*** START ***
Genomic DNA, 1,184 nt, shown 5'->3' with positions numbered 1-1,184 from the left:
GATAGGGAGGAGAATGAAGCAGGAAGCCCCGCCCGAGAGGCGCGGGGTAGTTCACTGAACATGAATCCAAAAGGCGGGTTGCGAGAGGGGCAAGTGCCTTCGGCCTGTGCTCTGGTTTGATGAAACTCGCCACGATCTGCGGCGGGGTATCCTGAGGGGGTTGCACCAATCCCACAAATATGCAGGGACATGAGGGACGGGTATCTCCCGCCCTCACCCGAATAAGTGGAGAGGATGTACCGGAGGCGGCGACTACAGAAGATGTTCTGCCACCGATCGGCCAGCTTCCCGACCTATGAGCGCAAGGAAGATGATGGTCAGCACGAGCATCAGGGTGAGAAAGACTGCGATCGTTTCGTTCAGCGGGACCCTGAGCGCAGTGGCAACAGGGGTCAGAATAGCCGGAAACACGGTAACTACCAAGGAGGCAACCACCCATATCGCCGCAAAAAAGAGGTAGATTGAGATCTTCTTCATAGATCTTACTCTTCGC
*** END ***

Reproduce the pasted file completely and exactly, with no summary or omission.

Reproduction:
Genomic DNA, 1,184 nt, shown 5'->3' with positions numbered 1-1,184 from the left:
GATAGGGAGGAGAATGAAGCAGGAAGCCCCGCCCGAGAGGCGCGGGGTAGTTCACTGAACATGAATCCAAAAGGCGGGTTGCGAGAGGGGCAAGTGCCTTCGGCCTGTGCTCTGGTTTGATGAAACTCGCCACGATCTGCGGCGGGGTATCCTGAGGGGGTTGCACCAATCCCACAAATATGCAGGGACATGAGGGACGGGTATCTCCCGCCCTCACCCGAATAAGTGGAGAGGATGTACCGGAGGCGGCGACTACAGAAGATGTTCTGCCACCGATCGGCCAGCTTCCCGACCTATGAGCGCAAGGAAGATGATGGTCAGCACGAGCATCAGGGTGAGAAAGACTGCGATCGTTTCGTTCAGCGGGACCCTGAGCGCAGTGGCAACAGGGGTCAGAATAGCCGGAAACACGGTAACTACCAAGGAGGCAACCACCCATATCGCCGCAAAAAAGAGGTAGATTGAGATCTTCTTCATAGATCTTACTCTTCGC